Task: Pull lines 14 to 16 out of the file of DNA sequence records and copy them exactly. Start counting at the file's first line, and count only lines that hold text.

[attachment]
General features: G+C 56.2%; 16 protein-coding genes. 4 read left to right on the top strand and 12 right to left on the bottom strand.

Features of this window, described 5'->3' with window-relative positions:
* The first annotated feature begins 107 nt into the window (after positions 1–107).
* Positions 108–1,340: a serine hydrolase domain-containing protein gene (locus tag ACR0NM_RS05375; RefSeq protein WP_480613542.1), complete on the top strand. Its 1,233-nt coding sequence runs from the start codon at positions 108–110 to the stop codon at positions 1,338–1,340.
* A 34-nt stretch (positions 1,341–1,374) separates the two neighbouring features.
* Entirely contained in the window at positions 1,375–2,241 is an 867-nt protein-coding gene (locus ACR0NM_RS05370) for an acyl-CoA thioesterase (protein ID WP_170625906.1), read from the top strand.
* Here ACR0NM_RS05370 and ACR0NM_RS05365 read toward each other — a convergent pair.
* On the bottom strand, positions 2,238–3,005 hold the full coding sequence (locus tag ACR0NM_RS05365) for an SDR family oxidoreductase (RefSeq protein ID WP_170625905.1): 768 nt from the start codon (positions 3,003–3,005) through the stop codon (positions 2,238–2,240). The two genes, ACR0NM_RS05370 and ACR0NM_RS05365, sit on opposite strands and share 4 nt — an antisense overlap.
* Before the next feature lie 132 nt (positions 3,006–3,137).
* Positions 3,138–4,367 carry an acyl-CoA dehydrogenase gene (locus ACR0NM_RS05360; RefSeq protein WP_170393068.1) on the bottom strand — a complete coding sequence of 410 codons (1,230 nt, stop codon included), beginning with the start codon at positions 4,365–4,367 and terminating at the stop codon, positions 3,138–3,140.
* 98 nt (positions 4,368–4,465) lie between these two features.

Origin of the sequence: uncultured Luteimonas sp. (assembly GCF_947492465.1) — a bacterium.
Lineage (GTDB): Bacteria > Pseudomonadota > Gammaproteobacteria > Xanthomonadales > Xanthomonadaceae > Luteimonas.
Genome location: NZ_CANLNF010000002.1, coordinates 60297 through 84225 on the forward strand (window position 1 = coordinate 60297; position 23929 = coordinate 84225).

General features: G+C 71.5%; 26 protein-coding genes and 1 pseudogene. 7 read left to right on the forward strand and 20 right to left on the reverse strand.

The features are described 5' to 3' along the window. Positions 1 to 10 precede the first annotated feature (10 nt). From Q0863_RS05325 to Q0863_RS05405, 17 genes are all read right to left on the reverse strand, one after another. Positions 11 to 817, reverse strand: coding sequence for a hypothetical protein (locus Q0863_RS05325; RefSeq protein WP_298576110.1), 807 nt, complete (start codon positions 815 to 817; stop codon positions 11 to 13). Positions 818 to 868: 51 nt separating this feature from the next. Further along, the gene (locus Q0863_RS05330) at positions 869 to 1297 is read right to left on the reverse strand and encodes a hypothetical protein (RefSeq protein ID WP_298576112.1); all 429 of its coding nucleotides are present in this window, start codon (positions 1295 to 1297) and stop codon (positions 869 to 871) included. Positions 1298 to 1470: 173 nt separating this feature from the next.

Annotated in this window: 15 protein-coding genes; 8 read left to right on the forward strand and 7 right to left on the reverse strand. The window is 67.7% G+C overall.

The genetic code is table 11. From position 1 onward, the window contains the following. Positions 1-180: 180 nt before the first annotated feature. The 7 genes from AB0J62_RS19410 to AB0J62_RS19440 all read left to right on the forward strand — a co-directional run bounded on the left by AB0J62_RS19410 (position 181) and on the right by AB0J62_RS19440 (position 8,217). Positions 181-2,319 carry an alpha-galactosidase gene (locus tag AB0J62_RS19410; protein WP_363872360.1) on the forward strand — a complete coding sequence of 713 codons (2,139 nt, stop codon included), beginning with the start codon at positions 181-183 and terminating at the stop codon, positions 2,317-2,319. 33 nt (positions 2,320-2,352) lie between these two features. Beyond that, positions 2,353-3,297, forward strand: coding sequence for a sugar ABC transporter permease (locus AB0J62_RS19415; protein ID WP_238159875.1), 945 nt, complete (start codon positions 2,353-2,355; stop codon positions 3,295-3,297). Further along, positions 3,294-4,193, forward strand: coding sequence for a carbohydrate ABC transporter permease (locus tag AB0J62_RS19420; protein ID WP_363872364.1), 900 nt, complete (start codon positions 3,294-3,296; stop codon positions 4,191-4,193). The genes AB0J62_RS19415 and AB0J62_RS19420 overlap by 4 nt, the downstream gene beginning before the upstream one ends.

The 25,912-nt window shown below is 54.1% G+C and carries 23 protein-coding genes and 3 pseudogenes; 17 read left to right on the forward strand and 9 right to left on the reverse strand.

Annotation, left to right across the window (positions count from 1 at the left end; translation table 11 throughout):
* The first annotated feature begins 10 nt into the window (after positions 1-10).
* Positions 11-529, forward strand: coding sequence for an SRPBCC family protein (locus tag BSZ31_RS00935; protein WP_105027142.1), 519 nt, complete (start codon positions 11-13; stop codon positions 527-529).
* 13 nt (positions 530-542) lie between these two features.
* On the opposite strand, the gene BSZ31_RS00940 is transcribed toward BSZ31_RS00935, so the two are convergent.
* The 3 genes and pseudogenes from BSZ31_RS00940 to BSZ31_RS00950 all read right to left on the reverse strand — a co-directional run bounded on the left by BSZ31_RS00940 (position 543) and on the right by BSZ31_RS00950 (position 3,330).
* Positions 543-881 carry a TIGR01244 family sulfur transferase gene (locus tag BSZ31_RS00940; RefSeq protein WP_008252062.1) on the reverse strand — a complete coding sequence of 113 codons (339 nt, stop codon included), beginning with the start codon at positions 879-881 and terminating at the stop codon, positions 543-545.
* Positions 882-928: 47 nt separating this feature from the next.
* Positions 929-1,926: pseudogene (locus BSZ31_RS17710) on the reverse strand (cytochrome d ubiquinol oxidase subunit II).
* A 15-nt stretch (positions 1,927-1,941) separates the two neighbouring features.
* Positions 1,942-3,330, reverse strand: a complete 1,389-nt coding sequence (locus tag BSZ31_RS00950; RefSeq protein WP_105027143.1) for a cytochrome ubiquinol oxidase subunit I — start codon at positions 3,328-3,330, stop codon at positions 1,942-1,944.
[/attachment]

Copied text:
Genome location: NZ_CANLNF010000002.1, coordinates 60297 through 84225 on the forward strand (window position 1 = coordinate 60297; position 23929 = coordinate 84225).

General features: G+C 71.5%; 26 protein-coding genes and 1 pseudogene. 7 read left to right on the forward strand and 20 right to left on the reverse strand.

The features are described 5' to 3' along the window. Positions 1 to 10 precede the first annotated feature (10 nt). From Q0863_RS05325 to Q0863_RS05405, 17 genes are all read right to left on the reverse strand, one after another. Positions 11 to 817, reverse strand: coding sequence for a hypothetical protein (locus Q0863_RS05325; RefSeq protein WP_298576110.1), 807 nt, complete (start codon positions 815 to 817; stop codon positions 11 to 13). Positions 818 to 868: 51 nt separating this feature from the next. Further along, the gene (locus Q0863_RS05330) at positions 869 to 1297 is read right to left on the reverse strand and encodes a hypothetical protein (RefSeq protein ID WP_298576112.1); all 429 of its coding nucleotides are present in this window, start codon (positions 1295 to 1297) and stop codon (positions 869 to 871) included. Positions 1298 to 1470: 173 nt separating this feature from the next.